Decrying Graduate Students’ Tuition Assistance Classified as Taxable Incomeby Representative Gwen Moore
Posted on 2017-11-30
MOORE. Mr. Speaker, I rise today to decry a provision in this tax
bill that would amount to shocking tax increases of thousands of
dollars for struggling graduate students by reclassifying their tuition
assistance as taxable income.
These students provide research and teaching services as work to offset tuition. I mean, we are talking about assistants in the dorms, teaching assistants for undergraduate courses, researchers in laboratories--all who contribute to universities for quite modest stipends and tuition credits to avoid going further into debt and to support themselves while completing their master's degrees and Ph.D.'s.
Taxing this so-called income would impose a profoundly negative impact on education. Schools across the country could lose half their current graduate students, and it would diminish the number of students who would even consider graduate school in the future.
Mr. Speaker, what is to become of the vital research and development in the fields of medicine and engineering and agriculture and information technology--things that have led to innovation and invention, things that have truly made America great--with this tax provision? An example from my very own alma mater, Marquette University, raises the problems with parents. There is a maintenance mechanic who has three--three, triplets--college-age students. He receives $40,000 of tuition assistance for each of these students. I mean, for real, Mr. Speaker, we are going to deem $120,000 income to this maintenance person? Be for real. My constituent, Tim, writes: As a graduate student in the third year of a Ph.D. program, I am married, have a 4-month-old. My wife works full time as a high school teacher. My research focuses on investigating how persons who have suffered from a neurological disease such as a stroke or spinal cord injury are able to move. This tuition waiver is the only reason I can afford graduate school and do the research I am doing to help the disabled.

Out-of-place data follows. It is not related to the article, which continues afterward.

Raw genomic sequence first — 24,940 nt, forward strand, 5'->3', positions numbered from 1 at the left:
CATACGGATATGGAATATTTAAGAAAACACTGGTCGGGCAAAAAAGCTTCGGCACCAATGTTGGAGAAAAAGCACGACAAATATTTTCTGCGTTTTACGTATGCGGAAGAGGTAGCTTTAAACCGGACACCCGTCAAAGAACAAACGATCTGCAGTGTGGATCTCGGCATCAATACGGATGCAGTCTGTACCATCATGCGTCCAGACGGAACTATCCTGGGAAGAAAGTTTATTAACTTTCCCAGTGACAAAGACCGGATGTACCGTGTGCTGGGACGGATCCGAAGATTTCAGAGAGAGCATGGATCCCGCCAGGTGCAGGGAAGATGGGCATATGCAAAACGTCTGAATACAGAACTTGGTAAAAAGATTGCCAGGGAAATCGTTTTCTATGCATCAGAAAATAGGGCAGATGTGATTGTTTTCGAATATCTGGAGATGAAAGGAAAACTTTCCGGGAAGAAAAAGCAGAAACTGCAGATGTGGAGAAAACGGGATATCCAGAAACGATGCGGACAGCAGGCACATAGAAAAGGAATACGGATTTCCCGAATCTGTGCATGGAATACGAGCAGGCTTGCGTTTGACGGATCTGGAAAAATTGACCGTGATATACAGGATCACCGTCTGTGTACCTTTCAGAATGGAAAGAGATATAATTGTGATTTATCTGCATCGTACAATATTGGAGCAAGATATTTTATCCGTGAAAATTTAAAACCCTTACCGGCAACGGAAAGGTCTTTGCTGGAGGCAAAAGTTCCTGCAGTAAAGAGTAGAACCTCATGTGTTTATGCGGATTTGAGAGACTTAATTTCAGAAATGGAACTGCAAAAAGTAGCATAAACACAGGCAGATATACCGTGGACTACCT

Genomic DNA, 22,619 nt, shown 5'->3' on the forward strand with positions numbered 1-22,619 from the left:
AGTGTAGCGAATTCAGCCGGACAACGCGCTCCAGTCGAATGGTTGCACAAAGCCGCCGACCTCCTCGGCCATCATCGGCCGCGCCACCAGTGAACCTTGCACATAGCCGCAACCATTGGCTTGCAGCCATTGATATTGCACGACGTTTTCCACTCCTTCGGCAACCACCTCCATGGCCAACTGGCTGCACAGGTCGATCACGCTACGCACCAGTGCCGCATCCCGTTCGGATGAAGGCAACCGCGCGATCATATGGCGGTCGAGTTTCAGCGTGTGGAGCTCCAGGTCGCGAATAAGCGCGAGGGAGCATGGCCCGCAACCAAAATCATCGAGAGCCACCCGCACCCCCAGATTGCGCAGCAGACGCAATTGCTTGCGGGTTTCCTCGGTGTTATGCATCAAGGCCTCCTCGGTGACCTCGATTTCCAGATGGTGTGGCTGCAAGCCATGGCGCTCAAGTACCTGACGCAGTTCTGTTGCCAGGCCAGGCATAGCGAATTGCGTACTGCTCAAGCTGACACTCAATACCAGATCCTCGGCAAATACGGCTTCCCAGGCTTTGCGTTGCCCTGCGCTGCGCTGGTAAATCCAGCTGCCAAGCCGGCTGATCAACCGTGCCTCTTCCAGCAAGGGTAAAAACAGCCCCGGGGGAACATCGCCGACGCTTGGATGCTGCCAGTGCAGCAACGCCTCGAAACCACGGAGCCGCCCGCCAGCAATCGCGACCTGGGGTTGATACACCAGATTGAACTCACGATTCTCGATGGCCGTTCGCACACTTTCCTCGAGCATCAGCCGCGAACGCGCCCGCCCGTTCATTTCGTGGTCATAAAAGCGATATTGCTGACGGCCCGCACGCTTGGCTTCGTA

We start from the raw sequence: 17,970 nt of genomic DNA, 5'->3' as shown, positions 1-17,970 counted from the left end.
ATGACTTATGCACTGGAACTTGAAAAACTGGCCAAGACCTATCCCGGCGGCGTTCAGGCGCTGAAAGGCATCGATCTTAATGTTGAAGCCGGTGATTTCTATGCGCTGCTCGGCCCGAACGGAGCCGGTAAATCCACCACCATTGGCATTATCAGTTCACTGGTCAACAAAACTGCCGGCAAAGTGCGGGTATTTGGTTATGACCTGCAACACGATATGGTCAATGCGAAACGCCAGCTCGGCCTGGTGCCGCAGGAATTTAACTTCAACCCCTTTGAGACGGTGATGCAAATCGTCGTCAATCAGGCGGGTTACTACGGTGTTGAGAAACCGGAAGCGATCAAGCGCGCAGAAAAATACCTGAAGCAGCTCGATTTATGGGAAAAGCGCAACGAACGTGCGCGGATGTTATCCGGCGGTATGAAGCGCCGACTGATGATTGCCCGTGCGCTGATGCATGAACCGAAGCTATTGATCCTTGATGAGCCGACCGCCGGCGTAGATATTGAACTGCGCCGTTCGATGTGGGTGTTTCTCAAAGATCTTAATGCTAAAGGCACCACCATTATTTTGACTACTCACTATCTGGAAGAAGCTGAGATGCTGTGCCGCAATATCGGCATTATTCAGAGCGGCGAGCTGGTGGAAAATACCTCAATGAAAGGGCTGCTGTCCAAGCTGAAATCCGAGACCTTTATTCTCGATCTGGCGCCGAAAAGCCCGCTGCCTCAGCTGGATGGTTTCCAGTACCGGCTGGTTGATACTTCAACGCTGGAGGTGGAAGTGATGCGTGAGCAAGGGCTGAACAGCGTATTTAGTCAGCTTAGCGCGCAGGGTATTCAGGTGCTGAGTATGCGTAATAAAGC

If this becomes taxable income, my wife and I would move into a higher tax bracket, and my tax liability would increase roughly 40 percent, without a single dime of an increase in income with which I could pay that. This equals roughly $1,300 per month of taxes.
At the University of Wisconsin-Milwaukee, also in my district, graduate student Shandra is finishing her master's in library and information science. Under the Republican House bill, Shandra's income, in the eyes of the government, would effectively double.
Now, you know, doubling the standard deduction, letting people file on a postcard will not offset the draconian tax cuts that these graduate students would experience. Taxing tuition credits would hurt lower and middle class, hardworking citizens who rely on this benefit to help them and their families achieve the American Dream.
I urge my colleagues and people in the public, Mr. Speaker, not to fall for this trick, and I urge my colleagues in the Senate to oppose this harmful bill.